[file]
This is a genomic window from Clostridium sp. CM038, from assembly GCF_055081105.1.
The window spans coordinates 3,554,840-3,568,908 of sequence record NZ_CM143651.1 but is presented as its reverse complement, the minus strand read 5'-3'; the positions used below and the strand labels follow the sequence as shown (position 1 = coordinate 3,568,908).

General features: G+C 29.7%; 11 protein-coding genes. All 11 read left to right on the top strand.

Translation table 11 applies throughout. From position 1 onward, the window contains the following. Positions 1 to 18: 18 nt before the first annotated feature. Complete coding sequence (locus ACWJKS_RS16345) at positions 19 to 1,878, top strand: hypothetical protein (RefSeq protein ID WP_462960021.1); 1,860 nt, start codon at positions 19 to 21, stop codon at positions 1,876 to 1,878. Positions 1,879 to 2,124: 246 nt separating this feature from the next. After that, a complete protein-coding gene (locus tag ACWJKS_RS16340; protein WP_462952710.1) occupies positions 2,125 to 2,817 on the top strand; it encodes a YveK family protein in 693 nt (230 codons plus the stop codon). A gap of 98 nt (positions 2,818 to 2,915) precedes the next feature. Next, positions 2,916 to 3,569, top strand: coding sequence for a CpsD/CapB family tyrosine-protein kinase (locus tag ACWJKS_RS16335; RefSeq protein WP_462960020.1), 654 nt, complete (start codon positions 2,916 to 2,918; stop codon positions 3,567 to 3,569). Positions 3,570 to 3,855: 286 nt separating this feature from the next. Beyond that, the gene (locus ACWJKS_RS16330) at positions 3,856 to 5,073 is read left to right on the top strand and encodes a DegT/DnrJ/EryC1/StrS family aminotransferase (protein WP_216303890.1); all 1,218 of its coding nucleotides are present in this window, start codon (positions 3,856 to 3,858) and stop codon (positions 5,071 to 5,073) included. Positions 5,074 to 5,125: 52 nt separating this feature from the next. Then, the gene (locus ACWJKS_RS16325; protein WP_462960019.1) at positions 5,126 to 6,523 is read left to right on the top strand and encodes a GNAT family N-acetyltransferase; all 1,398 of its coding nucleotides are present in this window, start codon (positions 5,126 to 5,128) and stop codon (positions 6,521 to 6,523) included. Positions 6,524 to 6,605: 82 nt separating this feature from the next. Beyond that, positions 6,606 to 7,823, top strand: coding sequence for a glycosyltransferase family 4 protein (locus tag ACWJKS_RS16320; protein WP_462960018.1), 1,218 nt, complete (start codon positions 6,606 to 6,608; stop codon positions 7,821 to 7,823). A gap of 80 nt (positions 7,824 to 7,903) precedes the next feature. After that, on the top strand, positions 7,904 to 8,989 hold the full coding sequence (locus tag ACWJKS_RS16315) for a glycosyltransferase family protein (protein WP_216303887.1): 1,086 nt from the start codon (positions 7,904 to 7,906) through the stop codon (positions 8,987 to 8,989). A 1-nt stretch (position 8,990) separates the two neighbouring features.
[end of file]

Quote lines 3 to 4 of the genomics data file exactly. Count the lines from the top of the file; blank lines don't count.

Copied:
General features: G+C 29.7%; 11 protein-coding genes. All 11 read left to right on the top strand.

Translation table 11 applies throughout. From position 1 onward, the window contains the following. Positions 1 to 18: 18 nt before the first annotated feature. Complete coding sequence (locus ACWJKS_RS16345) at positions 19 to 1,878, top strand: hypothetical protein (RefSeq protein ID WP_462960021.1); 1,860 nt, start codon at positions 19 to 21, stop codon at positions 1,876 to 1,878. Positions 1,879 to 2,124: 246 nt separating this feature from the next. After that, a complete protein-coding gene (locus tag ACWJKS_RS16340; protein WP_462952710.1) occupies positions 2,125 to 2,817 on the top strand; it encodes a YveK family protein in 693 nt (230 codons plus the stop codon). A gap of 98 nt (positions 2,818 to 2,915) precedes the next feature. Next, positions 2,916 to 3,569, top strand: coding sequence for a CpsD/CapB family tyrosine-protein kinase (locus tag ACWJKS_RS16335; RefSeq protein WP_462960020.1), 654 nt, complete (start codon positions 2,916 to 2,918; stop codon positions 3,567 to 3,569). Positions 3,570 to 3,855: 286 nt separating this feature from the next. Beyond that, the gene (locus ACWJKS_RS16330) at positions 3,856 to 5,073 is read left to right on the top strand and encodes a DegT/DnrJ/EryC1/StrS family aminotransferase (protein WP_216303890.1); all 1,218 of its coding nucleotides are present in this window, start codon (positions 3,856 to 3,858) and stop codon (positions 5,071 to 5,073) included. Positions 5,074 to 5,125: 52 nt separating this feature from the next. Then, the gene (locus ACWJKS_RS16325; protein WP_462960019.1) at positions 5,126 to 6,523 is read left to right on the top strand and encodes a GNAT family N-acetyltransferase; all 1,398 of its coding nucleotides are present in this window, start codon (positions 5,126 to 5,128) and stop codon (positions 6,521 to 6,523) included. Positions 6,524 to 6,605: 82 nt separating this feature from the next. Beyond that, positions 6,606 to 7,823, top strand: coding sequence for a glycosyltransferase family 4 protein (locus tag ACWJKS_RS16320; protein WP_462960018.1), 1,218 nt, complete (start codon positions 6,606 to 6,608; stop codon positions 7,821 to 7,823). A gap of 80 nt (positions 7,824 to 7,903) precedes the next feature. After that, on the top strand, positions 7,904 to 8,989 hold the full coding sequence (locus tag ACWJKS_RS16315) for a glycosyltransferase family protein (protein WP_216303887.1): 1,086 nt from the start codon (positions 7,904 to 7,906) through the stop codon (positions 8,987 to 8,989). A 1-nt stretch (position 8,990) separates the two neighbouring features.